Professor Philip Shaw discusses similarities between ADHD, oppositional defiant disorder, and conduct disorder. The boundary between these disorders is somewhat unclear.
There are certain disorders that are so comorbid with ADHD that people have asked, are they a subtype of ADHD? A good example of this is oppositional defiant disorder and conduct disorder. Oppositional defiant disorder just means that a kid, to an extreme degree, will meet all requests with a very adamant 'no' and will do nothing they are asked, and conduct disorder is much more extreme. The kid actually does things that harm other people. And there is a high association between them, and some people have wondered if this means that there is a subtype of ADHD with oppositional defiant disorder or conduct disorder, because there are also a lot of kids with ADHD who do not have this. Probably more than half do not show these behavioral problems. So, the reason as to why there is an overlap â€“ I am really not sure. There may well be that itâ€™s a distinct disorder with distinct genetic factors; there is some evidence for that. It may well be just that if one part of the brain is compromised, say the frontal lobes, that is going to manifest itself in a lot of ways. The brain is almost certainly organized like a network. If you take out an important part of the brain, or if its maturation is delayed, thatâ€™s going to have downstream effects across the board in attention, in the way someone experiences and expresses their emotions, and their thought, so it could well be that the part of the brain that is most delayed in ADHD is also a pivotal part of the network systems of the brain that control emotion and other aspects of behavior.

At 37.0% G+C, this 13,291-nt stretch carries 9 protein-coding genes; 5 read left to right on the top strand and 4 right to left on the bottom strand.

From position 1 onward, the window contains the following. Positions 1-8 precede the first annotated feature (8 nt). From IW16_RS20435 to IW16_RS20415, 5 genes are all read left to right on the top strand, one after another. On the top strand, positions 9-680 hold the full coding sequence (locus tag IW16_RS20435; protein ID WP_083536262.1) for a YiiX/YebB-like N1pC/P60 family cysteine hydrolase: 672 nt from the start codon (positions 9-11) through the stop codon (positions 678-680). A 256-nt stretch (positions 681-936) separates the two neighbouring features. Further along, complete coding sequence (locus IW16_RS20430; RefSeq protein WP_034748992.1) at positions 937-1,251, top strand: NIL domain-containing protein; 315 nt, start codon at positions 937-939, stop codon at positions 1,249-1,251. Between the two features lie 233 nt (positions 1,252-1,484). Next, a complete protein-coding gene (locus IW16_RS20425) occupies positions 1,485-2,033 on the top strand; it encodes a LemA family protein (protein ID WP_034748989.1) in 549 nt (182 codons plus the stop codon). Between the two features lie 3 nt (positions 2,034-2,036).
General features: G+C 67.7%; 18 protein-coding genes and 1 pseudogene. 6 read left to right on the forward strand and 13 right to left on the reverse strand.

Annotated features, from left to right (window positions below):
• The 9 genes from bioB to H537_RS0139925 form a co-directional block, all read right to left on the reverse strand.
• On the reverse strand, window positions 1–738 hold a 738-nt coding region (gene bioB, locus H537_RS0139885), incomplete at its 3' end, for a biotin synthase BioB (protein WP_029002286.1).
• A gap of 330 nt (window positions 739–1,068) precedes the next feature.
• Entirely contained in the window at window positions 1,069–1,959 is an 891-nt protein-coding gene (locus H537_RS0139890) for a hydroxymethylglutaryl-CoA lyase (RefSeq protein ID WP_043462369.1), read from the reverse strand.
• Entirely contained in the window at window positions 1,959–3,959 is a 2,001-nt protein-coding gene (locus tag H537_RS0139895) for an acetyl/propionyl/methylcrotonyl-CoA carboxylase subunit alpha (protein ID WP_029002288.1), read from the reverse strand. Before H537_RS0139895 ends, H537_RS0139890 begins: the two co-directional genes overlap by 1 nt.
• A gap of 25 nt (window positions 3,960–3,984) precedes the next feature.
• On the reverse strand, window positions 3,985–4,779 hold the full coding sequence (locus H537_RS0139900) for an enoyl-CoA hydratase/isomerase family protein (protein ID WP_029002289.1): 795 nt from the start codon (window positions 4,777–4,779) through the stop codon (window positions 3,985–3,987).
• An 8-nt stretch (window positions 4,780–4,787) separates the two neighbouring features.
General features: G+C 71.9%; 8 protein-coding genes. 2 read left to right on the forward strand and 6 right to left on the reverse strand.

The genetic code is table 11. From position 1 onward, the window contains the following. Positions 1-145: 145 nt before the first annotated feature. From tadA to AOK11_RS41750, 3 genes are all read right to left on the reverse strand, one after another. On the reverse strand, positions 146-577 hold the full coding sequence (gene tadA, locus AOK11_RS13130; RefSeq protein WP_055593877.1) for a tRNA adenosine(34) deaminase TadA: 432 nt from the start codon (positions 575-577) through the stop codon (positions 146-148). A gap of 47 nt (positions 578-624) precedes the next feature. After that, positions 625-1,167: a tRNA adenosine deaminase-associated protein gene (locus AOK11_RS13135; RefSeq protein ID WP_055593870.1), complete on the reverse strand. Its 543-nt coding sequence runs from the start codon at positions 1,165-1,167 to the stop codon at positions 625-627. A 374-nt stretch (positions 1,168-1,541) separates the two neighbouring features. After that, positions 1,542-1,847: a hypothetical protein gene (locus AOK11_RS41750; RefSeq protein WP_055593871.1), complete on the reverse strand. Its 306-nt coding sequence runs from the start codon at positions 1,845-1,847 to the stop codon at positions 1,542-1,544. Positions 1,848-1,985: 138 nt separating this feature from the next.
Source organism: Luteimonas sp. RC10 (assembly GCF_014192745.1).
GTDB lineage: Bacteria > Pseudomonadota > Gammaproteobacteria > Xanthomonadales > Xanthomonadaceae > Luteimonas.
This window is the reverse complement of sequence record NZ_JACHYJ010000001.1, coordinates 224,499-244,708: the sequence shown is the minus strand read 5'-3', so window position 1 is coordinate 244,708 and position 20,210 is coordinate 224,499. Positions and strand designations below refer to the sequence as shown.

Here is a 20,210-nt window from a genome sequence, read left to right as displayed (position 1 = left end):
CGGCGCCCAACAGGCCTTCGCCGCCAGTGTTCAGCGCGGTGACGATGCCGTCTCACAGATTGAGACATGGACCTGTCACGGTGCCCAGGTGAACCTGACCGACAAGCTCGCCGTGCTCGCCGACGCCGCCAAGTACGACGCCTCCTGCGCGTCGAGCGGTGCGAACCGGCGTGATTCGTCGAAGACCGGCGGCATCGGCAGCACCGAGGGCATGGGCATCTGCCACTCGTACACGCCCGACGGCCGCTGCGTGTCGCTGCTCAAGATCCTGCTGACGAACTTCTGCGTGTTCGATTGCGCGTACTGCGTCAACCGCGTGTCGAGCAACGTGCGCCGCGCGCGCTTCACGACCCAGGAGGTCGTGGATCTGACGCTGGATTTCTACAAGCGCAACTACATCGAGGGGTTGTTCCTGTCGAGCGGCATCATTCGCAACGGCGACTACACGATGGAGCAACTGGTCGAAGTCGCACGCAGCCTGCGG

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Professor Philip Shaw discusses some clinical and behavioral treatments for ADHD, which may work best when combined with medication.
Professor Philip Shaw links an association between ADHD and dopamine receptors, which may relate to brain development.
Professor Philip Shaw discusses research into ADHD diagnosis, which suggests the disorder is under- rather than over-diagnosed.
An overview of ADHD-related content on Genes to Cognition Online.
Professor Philip Shaw discusses the relationship between serotonin and ADHD.
Professor Philip Shaw discusses some medications use to treat ADHD, which lead to improvements in up to 90% of children.
Professor Philip Shaw introduces the three broad symptoms associated with ADHD: hyperactivity, impulsivity, and inattention.
New research implicates genetically altered dopamine transporters in ADHD.
Professor Philip Shaw rebuffs the myth that ADHD is not a serious disorder.
Professor Philip Shaw introduces the three subtypes of ADHD: hyperactivity/impulsive subtype, inattentive subtype, and combined subtype.